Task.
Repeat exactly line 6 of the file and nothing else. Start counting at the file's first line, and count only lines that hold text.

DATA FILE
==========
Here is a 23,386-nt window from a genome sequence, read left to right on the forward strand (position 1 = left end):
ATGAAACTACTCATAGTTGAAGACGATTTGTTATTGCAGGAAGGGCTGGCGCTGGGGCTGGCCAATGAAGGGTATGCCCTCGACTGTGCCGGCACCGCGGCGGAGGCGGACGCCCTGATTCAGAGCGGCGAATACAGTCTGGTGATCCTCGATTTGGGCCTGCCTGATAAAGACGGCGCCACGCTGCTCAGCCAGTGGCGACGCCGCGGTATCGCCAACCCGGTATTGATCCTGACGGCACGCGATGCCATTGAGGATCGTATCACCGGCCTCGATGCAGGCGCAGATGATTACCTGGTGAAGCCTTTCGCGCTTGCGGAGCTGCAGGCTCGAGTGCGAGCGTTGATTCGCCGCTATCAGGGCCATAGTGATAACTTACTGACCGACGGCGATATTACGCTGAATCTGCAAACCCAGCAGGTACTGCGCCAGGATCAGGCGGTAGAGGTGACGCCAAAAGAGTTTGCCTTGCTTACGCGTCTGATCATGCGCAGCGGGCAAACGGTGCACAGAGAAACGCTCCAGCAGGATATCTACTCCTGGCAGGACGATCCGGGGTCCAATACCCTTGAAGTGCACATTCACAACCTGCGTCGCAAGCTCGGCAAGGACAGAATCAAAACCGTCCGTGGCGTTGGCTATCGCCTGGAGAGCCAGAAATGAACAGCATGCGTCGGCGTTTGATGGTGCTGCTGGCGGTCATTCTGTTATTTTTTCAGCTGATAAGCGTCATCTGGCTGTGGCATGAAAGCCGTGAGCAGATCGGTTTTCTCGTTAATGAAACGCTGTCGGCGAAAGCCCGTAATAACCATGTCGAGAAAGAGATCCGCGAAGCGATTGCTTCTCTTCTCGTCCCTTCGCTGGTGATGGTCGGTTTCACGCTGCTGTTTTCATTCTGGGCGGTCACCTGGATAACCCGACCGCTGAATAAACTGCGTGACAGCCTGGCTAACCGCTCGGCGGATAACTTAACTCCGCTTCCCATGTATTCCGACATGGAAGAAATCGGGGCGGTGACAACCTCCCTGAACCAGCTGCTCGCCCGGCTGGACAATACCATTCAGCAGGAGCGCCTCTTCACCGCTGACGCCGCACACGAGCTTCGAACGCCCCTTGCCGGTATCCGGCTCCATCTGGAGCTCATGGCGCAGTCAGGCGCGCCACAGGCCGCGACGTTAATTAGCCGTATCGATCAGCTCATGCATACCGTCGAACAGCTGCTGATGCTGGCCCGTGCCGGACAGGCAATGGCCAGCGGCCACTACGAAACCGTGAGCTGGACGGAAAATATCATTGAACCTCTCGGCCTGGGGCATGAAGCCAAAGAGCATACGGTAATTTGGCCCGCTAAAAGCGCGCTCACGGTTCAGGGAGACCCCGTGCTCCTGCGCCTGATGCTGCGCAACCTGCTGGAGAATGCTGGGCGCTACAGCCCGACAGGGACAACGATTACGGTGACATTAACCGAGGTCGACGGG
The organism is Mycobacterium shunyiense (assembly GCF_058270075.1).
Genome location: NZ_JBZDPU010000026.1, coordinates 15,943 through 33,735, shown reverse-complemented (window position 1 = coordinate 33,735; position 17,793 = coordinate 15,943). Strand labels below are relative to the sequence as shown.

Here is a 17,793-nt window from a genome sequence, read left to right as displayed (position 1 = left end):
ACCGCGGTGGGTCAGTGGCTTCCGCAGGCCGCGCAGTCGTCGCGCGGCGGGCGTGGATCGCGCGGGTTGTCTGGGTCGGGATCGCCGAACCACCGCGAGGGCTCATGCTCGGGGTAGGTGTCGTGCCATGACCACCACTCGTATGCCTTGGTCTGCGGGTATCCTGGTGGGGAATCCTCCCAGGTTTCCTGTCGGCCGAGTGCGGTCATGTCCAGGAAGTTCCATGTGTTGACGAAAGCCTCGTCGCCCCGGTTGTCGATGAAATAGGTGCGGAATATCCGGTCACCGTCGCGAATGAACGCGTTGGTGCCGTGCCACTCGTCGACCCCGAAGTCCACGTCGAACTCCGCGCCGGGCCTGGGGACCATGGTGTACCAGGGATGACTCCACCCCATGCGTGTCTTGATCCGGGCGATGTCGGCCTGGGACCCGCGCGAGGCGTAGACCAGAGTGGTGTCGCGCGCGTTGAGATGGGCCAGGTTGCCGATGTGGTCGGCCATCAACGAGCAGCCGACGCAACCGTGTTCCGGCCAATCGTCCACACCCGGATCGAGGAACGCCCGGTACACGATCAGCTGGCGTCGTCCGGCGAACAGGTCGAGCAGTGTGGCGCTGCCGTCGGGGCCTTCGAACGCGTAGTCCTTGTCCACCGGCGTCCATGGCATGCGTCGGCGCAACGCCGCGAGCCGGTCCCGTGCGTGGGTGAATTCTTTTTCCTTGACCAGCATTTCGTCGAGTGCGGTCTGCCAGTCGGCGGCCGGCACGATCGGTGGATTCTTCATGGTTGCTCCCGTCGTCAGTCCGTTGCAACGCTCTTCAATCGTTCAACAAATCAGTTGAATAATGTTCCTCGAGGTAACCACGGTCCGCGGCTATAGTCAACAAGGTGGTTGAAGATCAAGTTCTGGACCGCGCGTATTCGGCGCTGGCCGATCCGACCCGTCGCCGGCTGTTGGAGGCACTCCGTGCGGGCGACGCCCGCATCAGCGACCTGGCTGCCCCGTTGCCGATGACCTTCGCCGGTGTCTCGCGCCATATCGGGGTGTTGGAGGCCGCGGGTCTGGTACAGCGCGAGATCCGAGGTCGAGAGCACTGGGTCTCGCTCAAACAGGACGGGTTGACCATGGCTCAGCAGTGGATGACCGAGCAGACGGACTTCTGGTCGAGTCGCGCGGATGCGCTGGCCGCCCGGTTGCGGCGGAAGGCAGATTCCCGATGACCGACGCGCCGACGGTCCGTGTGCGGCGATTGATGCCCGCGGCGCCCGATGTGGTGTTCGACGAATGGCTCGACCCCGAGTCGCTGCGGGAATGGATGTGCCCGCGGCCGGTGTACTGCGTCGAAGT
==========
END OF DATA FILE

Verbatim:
ACCGCGGTGGGTCAGTGGCTTCCGCAGGCCGCGCAGTCGTCGCGCGGCGGGCGTGGATCGCGCGGGTTGTCTGGGTCGGGATCGCCGAACCACCGCGAGGGCTCATGCTCGGGGTAGGTGTCGTGCCATGACCACCACTCGTATGCCTTGGTCTGCGGGTATCCTGGTGGGGAATCCTCCCAGGTTTCCTGTCGGCCGAGTGCGGTCATGTCCAGGAAGTTCCATGTGTTGACGAAAGCCTCGTCGCCCCGGTTGTCGATGAAATAGGTGCGGAATATCCGGTCACCGTCGCGAATGAACGCGTTGGTGCCGTGCCACTCGTCGACCCCGAAGTCCACGTCGAACTCCGCGCCGGGCCTGGGGACCATGGTGTACCAGGGATGACTCCACCCCATGCGTGTCTTGATCCGGGCGATGTCGGCCTGGGACCCGCGCGAGGCGTAGACCAGAGTGGTGTCGCGCGCGTTGAGATGGGCCAGGTTGCCGATGTGGTCGGCCATCAACGAGCAGCCGACGCAACCGTGTTCCGGCCAATCGTCCACACCCGGATCGAGGAACGCCCGGTACACGATCAGCTGGCGTCGTCCGGCGAACAGGTCGAGCAGTGTGGCGCTGCCGTCGGGGCCTTCGAACGCGTAGTCCTTGTCCACCGGCGTCCATGGCATGCGTCGGCGCAACGCCGCGAGCCGGTCCCGTGCGTGGGTGAATTCTTTTTCCTTGACCAGCATTTCGTCGAGTGCGGTCTGCCAGTCGGCGGCCGGCACGATCGGTGGATTCTTCATGGTTGCTCCCGTCGTCAGTCCGTTGCAACGCTCTTCAATCGTTCAACAAATCAGTTGAATAATGTTCCTCGAGGTAACCACGGTCCGCGGCTATAGTCAACAAGGTGGTTGAAGATCAAGTTCTGGACCGCGCGTATTCGGCGCTGGCCGATCCGACCCGTCGCCGGCTGTTGGAGGCACTCCGTGCGGGCGACGCCCGCATCAGCGACCTGGCTGCCCCGTTGCCGATGACCTTCGCCGGTGTCTCGCGCCATATCGGGGTGTTGGAGGCCGCGGGTCTGGTACAGCGCGAGATCCGAGGTCGAGAGCACTGGGTCTCGCTCAAACAGGACGGGTTGACCATGGCTCAGCAGTGGATGACCGAGCAGACGGACTTCTGGTCGAGTCGCGCGGATGCGCTGGCCGCCCGGTTGCGGCGGAAGGCAGATTCCCGATGACCGACGCGCCGACGGTCCGTGTGCGGCGATTGATGCCCGCGGCGCCCGATGTGGTGTTCGACGAATGGCTCGACCCCGAGTCGCTGCGGGAATGGATGTGCCCGCGGCCGGTGTACTGCGTCGAAGT